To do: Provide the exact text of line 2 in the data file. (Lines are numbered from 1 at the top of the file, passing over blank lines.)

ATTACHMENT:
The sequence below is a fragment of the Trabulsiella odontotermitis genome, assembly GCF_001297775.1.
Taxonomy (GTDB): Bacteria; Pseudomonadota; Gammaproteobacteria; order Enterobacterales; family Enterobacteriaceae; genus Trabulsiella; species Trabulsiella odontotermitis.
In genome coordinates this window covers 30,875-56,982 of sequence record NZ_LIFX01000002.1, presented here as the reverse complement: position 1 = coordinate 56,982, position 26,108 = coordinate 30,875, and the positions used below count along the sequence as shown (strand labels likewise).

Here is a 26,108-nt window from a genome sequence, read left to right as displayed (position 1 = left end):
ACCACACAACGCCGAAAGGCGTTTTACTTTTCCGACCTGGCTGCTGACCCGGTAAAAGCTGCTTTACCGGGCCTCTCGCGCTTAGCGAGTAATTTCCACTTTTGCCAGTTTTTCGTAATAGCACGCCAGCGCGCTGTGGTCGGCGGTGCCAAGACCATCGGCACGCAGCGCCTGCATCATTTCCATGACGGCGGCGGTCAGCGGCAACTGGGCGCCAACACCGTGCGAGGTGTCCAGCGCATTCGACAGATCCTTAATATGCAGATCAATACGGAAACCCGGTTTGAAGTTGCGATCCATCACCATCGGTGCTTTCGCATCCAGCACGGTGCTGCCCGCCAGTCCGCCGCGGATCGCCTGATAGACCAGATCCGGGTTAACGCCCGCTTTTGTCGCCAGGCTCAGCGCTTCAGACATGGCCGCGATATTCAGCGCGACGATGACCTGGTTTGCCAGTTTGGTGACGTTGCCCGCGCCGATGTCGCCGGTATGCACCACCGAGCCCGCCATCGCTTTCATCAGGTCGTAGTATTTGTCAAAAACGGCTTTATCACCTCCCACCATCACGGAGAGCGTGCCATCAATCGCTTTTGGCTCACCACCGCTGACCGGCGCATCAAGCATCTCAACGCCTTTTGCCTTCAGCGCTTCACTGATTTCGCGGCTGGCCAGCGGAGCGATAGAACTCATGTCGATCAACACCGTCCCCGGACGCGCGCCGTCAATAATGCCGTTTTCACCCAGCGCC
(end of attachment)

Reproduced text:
Taxonomy (GTDB): Bacteria; Pseudomonadota; Gammaproteobacteria; order Enterobacterales; family Enterobacteriaceae; genus Trabulsiella; species Trabulsiella odontotermitis.